University of Iowa Health Care

Ophthalmology and Visual Sciences

Congenital Ptosis

Congenital fibrosis of the extraocular muscles (CFEOM)

Congenital fibrosis of the extraocular muscles (CFEOM) is a rare, non-progressive condition that results in restrictive global ophthalmoplegia and congenital ptosis. While CFEOM was classically thought to be a myopathy that resulted in muscle fibrosis, there is recent evidence to suggest that the fibrotic changes are secondary to defective innervations of the muscles during development (Heidary 2008). The eyes are most often fixed in an infraducted position, approximately 20-30 degrees below the horizontal midline. This downward gaze, combined with the ptosis, necessitates a chin-up position in many patients (Heidary 2008) (see Figure 6).

Four phenotypes have been described: CFEOM 1, 2, 3 and Tukel syndrome (CFEOM 3 phenotype with postaxial oligodactyly or oligosyndactyly). CFEOM 1 and 3 are inherited in an autosomal dominant fashion and are most commonly associated with missense mutations in the KIF21A gene. While CFEOM 1 typically involves bilateral ptosis and ophthalmoplegia, CFEOM 3 has a more variable phenotype in which ptosis may be unilateral, ophthalmoplegia may be mild and some family members may be unaffected. Mutations in the PHOX2A gene have been associated with CFEOM 2; these are inherited in an autosomal recessive fashion.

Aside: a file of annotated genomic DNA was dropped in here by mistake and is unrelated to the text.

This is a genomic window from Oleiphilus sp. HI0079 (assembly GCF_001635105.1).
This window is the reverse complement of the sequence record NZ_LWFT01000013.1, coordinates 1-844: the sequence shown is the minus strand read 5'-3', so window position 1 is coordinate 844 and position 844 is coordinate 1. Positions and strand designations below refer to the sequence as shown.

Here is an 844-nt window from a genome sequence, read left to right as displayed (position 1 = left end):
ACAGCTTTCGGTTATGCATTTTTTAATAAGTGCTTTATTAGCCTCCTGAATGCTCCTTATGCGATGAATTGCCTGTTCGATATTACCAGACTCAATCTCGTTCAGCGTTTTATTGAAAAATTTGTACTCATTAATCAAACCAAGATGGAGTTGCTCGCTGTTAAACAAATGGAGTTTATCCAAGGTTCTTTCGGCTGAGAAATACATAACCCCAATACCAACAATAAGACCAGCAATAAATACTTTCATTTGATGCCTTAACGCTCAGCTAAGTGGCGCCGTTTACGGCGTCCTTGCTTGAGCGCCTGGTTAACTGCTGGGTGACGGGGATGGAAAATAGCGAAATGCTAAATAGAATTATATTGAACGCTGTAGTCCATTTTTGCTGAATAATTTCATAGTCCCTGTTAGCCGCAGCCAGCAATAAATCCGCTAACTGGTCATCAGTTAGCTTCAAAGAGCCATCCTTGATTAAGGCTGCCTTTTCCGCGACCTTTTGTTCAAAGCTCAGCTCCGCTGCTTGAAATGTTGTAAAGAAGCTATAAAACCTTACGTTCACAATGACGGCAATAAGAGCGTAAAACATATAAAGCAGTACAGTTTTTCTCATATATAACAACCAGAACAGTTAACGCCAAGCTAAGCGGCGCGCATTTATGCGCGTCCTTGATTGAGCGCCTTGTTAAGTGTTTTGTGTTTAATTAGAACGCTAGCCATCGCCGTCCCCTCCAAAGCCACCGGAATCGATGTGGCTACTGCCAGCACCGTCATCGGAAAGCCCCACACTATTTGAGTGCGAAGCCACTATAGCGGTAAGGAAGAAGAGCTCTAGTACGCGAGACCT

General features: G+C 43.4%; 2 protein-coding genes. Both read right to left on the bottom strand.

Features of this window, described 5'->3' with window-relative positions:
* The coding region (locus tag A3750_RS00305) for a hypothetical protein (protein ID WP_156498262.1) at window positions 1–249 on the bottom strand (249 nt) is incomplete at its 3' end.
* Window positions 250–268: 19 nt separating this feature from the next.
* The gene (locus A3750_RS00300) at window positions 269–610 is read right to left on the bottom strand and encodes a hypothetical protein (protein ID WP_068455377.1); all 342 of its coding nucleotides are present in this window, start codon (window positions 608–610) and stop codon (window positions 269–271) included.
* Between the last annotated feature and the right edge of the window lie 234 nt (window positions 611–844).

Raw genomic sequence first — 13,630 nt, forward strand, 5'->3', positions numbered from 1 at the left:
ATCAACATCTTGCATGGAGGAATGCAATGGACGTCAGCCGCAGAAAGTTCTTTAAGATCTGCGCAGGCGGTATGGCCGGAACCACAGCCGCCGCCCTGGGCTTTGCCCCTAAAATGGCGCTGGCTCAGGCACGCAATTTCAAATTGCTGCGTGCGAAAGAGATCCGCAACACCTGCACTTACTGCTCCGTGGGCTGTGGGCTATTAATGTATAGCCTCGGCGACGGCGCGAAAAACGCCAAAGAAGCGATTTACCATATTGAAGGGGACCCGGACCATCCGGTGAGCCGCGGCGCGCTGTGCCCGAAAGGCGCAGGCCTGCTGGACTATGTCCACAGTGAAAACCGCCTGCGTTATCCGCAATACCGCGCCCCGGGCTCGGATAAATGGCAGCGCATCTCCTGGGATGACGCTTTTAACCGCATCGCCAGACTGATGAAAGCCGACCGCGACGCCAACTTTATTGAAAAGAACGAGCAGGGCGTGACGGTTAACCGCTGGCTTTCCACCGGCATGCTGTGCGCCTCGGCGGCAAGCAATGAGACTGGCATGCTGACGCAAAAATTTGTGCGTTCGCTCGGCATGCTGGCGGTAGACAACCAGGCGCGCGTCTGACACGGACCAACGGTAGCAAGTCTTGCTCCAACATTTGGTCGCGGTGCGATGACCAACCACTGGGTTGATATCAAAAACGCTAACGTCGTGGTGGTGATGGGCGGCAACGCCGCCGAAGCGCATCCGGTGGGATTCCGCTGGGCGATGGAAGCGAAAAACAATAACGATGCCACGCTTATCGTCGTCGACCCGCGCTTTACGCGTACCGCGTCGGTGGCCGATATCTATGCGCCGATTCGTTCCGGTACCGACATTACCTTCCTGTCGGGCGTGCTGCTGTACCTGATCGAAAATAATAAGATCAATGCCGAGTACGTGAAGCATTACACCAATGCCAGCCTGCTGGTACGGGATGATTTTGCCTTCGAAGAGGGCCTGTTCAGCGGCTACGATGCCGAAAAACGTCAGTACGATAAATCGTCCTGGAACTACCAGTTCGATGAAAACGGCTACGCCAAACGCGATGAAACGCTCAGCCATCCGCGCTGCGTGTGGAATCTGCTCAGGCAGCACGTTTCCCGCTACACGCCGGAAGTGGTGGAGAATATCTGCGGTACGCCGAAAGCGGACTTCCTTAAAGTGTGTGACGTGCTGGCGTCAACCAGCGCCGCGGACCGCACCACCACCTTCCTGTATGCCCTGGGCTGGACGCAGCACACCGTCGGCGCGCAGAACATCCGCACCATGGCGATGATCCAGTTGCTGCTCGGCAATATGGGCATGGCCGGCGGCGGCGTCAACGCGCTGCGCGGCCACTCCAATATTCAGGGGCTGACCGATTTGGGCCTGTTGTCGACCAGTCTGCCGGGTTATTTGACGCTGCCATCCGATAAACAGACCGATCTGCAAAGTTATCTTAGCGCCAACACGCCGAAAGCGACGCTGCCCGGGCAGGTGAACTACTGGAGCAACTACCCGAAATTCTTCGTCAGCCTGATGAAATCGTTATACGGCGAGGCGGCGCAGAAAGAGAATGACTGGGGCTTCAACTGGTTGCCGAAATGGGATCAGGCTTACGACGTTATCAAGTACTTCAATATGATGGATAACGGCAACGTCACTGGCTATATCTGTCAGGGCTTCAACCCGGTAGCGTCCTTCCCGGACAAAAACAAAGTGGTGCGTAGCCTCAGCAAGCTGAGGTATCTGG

These patients require a stepwise surgical approach to correct strabismus and eyelid position. The vertical and horizontal misalignments are addressed first followed by the ptosis repair, as extraocular muscle surgery can alter eyelid position.

Figure 6: This three-year-old female patient has congenital fibrosis of the extraocular muscles and associated bilateral ptosis. At the time of this photograph, the patient had undergone a right sided Supramid sling. She also had motility deficits consistent with congenital fibrosis of the extraocular muscles. (Click image for higher resolution)
Figure 6. congenital fibrosis of the extraocular muscles and associated bilateral ptosis


last updated: 08-12-2011

Written by
Nandini Gandhi, MD

Reviewed by
Richard C. Allen, MD

Gandhi N, Allen RC.
Congenital Ptosis. July 20, 2010; Available from: cases/114-Congenital-Ptosis.htm

Case Presentation

Clinical Course

Differential Diagnosis and Discussion

Isolated congenital ptosis

Ptosis associated with ocular and systemic abnormalities

Treatment of Ptosis

Summary and References

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